[Python-Dev] Re: native code compiler? (or, OCaml vs. Python)

Tim Peters tim.one@comcast.net
Thu, 30 Jan 2003 19:36:22 -0500

[Graham Guttocks]
> I see. Again, I didn't realize the enormity of this, because
> of how fast Psycho has progressed (from a part-time volunteer).

Not any part-time volunteer.  Armin did Psycho while finishing his doctoral
dissertation, and applied a brain the size of a planet to the job, with
passion.  That's the way intriguing compilers for dynamic languages get
written in the absence of realistic funding (Dan notwithstanding <wink>).
For a recent idea of what "realistic funding" means, dig thru now-old but
not-yet-ancient stories about Sun's efforts on Java JIT technology.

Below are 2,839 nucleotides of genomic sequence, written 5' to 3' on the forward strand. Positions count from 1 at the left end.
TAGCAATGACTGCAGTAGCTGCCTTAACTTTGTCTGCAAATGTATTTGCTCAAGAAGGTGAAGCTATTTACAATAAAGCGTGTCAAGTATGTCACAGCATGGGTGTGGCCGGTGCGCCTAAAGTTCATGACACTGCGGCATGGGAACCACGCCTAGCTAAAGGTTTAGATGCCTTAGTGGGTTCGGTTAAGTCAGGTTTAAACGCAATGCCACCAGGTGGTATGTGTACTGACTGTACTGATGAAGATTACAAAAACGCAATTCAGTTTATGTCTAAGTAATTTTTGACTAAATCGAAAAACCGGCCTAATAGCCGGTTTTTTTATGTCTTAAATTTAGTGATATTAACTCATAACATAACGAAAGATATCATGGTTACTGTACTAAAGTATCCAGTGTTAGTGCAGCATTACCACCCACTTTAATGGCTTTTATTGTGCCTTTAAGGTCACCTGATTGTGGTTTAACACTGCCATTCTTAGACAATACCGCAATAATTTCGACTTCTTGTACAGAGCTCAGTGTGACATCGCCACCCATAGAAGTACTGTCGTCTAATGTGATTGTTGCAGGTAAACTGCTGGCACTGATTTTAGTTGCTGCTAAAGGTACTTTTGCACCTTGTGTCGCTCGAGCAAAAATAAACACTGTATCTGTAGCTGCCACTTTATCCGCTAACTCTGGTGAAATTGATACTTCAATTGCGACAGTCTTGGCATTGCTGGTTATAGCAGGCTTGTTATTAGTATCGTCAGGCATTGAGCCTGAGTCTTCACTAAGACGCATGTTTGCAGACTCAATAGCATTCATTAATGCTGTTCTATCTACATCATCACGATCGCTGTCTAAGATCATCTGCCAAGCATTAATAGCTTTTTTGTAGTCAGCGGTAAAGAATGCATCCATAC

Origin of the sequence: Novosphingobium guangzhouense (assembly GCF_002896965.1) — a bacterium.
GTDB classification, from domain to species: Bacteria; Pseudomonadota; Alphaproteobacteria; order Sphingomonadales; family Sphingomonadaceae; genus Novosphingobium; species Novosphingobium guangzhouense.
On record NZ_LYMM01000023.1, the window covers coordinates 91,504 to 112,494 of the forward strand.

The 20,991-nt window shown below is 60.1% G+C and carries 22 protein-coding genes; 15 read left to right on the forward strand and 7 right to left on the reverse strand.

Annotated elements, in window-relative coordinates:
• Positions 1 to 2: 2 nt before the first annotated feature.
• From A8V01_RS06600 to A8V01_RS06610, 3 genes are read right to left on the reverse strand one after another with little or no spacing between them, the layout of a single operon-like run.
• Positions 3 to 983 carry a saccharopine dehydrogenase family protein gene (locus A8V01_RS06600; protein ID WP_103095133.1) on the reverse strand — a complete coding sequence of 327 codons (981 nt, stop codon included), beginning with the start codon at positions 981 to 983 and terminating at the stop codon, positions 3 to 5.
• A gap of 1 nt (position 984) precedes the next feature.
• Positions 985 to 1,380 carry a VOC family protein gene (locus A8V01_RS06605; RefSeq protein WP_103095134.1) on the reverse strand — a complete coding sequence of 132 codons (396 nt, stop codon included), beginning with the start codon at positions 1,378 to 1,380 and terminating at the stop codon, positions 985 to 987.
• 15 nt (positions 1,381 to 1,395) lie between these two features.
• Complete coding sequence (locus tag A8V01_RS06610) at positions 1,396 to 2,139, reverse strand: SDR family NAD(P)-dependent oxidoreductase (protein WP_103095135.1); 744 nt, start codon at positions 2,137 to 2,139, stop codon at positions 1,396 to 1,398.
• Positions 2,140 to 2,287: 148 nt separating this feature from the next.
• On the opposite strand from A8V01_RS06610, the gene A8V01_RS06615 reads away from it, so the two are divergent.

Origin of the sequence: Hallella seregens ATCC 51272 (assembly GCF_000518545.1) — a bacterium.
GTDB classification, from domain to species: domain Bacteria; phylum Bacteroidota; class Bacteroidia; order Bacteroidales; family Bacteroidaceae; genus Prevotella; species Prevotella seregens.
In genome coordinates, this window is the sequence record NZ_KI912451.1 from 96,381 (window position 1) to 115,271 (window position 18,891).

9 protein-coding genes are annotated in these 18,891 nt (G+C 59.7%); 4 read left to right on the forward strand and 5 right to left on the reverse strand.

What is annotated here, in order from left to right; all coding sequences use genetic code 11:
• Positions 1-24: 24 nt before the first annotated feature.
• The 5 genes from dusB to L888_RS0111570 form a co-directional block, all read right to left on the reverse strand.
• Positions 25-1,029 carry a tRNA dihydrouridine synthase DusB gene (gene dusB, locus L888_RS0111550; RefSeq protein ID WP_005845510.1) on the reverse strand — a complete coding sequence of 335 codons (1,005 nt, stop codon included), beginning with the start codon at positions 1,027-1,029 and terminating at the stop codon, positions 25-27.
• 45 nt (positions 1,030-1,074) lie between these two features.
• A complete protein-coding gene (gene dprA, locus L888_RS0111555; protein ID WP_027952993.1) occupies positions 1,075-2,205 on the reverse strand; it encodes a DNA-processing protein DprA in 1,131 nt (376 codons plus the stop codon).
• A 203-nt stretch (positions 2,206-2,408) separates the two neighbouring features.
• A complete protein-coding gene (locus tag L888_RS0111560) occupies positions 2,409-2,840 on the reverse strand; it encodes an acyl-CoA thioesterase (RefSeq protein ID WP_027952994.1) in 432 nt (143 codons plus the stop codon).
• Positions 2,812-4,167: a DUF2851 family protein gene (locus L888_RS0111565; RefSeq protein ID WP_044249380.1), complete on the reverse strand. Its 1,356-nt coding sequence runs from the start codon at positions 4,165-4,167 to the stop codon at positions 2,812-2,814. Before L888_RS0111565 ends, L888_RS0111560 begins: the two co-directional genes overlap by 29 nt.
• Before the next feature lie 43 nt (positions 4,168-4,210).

Of course everyone's an expert on everything they don't do, so it's natural
to assume it's just a lack of will, or foresight, or something.

Since O'Caml is in the Subject line here, note that one person reimplemented
Python in O'Caml, with the goal of running much faster than CPython:


They gave up some time ago, with the last word on the topic there being:

    The interpreter Pystone benchmark is currently about 10 times slower
    than CPython 1.5.2.  Considerable improvement is expected in the

At least CPython (what we call the C implementation of Python) has gotten
faster since then, but I'm not sure that's the considerable improvement the
author had in mind <wink>.

> You might consider adding the above to the FAQ to make it more
> clear that it is theoretically possible, but not without an
> enormous amount of work and/or funding.

The question doesn't upset me, but I prefer to limit the FAQ to frequently
asked questions.